Robert Guerrero vows to end Floyd Mayweather Jr’s undefeated run
Las Vegas, NV, United States (4E Sports) – Interim welterweight champion Robert Guerrero plans to end Floyd Mayweather Jr.’s 43-fight undefeated run, claiming the pound-for-pound king is now a fighter on the decline and ripe for the picking after a one-year layoff.
“I see a lot of slippage. I see him slowing down as far as his legs not being as quick as they used to be,” Guerrero said of Mayweather, whom he will challenge May 4 for the world welterweight belt at MGM Grand in Las Vegas, Nevada.
“He’s definitely ripe for the picking,” added Guerrero (31-1-1, 18 KOs), who has won titles at featherweight and junior lightweight, plus interim belts at lightweight and welterweight divisions.
“He’s been out for a year. It does take a toll with that ring rust. I’ve experienced it, being out a year with that shoulder surgery (in 2011) and then getting back in the ring after jumping the two weight classes. It does take a toll on you,” he further said
The fight is Mayweather’s first since bolting from career-long television home HBO to sign a six-fight, 30-month deal with Showtime/CBS.
Mayweather announced the new television deal in conjunction with his declaration that Guerrero would be his next opponent.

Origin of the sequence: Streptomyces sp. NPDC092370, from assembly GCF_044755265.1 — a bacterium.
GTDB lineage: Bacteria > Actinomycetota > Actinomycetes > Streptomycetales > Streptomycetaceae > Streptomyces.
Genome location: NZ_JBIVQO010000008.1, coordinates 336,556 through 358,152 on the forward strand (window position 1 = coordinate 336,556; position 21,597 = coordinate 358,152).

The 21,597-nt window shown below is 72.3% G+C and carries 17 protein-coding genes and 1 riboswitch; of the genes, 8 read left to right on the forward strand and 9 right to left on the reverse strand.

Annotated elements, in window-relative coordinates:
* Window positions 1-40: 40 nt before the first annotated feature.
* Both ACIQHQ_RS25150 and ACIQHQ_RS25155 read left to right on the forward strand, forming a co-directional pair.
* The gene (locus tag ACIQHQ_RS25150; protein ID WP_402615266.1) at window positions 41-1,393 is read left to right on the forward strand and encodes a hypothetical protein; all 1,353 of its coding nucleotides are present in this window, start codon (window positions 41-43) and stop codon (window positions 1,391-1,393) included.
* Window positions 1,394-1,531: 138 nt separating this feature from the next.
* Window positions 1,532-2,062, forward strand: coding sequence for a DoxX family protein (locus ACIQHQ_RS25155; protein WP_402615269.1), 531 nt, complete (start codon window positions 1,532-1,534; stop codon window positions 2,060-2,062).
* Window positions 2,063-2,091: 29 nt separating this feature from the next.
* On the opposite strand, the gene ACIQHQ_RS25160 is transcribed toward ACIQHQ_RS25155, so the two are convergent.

“Just excited, the family’s excited,” Guerrero said after being informed that he was picked by Mayweather as his next foe.
“Couldn’t be happier. This is the fight we’ve been looking for and training for. I’ll be 100 percent prepared. I’m ready for the fight,” he added.
In his last fight on May 2012, Mayweather outpointed Miguel Cotto in one of the toughest fights of his career. A month after the fight, he reported for a two-month jail term for a domestic abuse conviction.
“I think it’s perfect timing but you can’t let that carry you through the day because Floyd Mayweather is a very sharp fighter,” Guerrero said.
Like all of Mayweather’s opponents, Guerrero agreed to a rematch clause in the event the champion loses and also agreed to random drug testing overseen by the United States Anti-Doping Agency.
“He knows he’s in for a dogfight and he has someone in front of him who won’t back down. He knows he has someone who won’t coward up on him. That’s why he wanted a rematch clause,” Guerrero said.